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Leading Basics

Leading Basics and Installation Guide
by Troy Smith
Body Mechanic/Fabricator


In this article we will be taking a closer look at some leading basics on a restoration project vehicle.
The purpose of this article is to explain how to professionally install and finish lead repairs using proven techniques. This can be the difference between a quality repair, and a repair that could fail in the future.

Disclaimer: Before we begin, all standard safety precautions should be followed when working in a shop environment. Common sense rules the day!

In Image 1, you can see that the area we will be working on is the factory seam where the rocker and the quarter panel meet, just above the jack post. This area has been cleaned, prepped and is ready for the lead work to begin.

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In Image 2, you can see the seam on the left but you can also see on the right, that the rocker edge is below flush in relationship to the quarter panel and the bottom door edge. We will be addressing both of these issues during this repair.

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In Image 3, take notice of the 3/32” gap, that at just few feet away looked negligible, but up close looks clearly out of place.

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Image 4, shows some of the basic tools we will need to do our lead installation. From left to right, we have a smoothing paddle, tallow, our lead, a brush and Flux­-N-SolderTM (the tinning product, which will be referred to simply as flux for the remainder of this article) followed by our heat source.

Image 4

Image 5, I have already applied flux to the area making sure to flux a larger area then the repair requires in all directions (more on this later). Now, in this image I am heating the flux just enough to reach its melting point ­ around 612°F. The propane torch that I’m using here burns at around 3600°F. So finesse is key from here on out. Taking my time I warm small areas with the torch until the flux flashes. Then I message the flux with a
wire brush to ensure 100% adhesion through out. This is the most important step of this type of repair. If the flux does not stick properly, then contaminants like paint or fillers are likely present. These contaminants can effect the finish of this repair and even the finish of the final paint job.

Image 5

Image 6 shows the entire area has been fully “tinned” and is ready to accept our lead.

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In Image 7, you can see that I have already started applying the lead. Like before, lead has a very low melting point so I work in small areas making sure not to over heat the base metal or the lead. Too much heat will warp the surrounding metal and the lead will simply liquefy and drop off.

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In Image 8, I have taken the smoothing paddle with the tallow as a lubricant, and smoothed out the lead making sure that I have slightly over applied lead in all directions. Over applying will ensure a complete repair during the finishing stages of this repair. Now I will repeat this process down to the end of the rocker, doing an area of about 6”each time.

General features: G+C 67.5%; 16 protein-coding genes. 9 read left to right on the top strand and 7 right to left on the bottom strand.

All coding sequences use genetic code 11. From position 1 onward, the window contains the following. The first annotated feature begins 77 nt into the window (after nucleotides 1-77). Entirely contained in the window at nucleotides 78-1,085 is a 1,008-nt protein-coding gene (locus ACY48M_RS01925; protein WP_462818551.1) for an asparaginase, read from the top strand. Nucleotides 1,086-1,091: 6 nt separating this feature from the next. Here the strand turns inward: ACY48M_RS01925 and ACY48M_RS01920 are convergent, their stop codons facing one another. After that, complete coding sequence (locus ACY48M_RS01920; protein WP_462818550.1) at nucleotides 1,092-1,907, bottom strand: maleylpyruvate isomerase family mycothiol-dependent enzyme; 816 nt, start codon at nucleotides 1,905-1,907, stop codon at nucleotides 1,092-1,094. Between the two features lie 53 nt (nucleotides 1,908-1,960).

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Image 9, shows some of the basic tools we will need to metal finish our lead installation. From left to right we have a hand block, 2 body files and 2 inline sanders. Note: lead is a contaminant and is not intended to be sanded. Most of the finishing will be done with the body files to keep the dust down. The sanding is used only as a visual guide to locate the highs and lows, like you would when doing traditional body work.

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In Image 10, I have started to file down the area while checking for any potential imperfections along the way.

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In Image 11, you can see the repair is almost complete. Most of the extra lead has been removed and the lead has been feathered out in all directions. Now we need to double check the accuracy of the work done so far.

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In Image 12, we are taking a closer look at our accuracy. We can see the the area that was the lowest in the beginning is now slightly too high. This will better match the natural contours of the door, but does require a little more filing.

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In Image 13 and 14 , the metal finishing has been fine tuned to match the shape of the body and our repair is now complete.

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Some closing thoughts… Controlling the heat is key to this type of repair. Once heat control is mastered, lead work can be done on vertical surfaces like this and in this case in particular, slightly over hung or upside down.
Thank you and good luck on your own restorations…

Paint Removal Techniques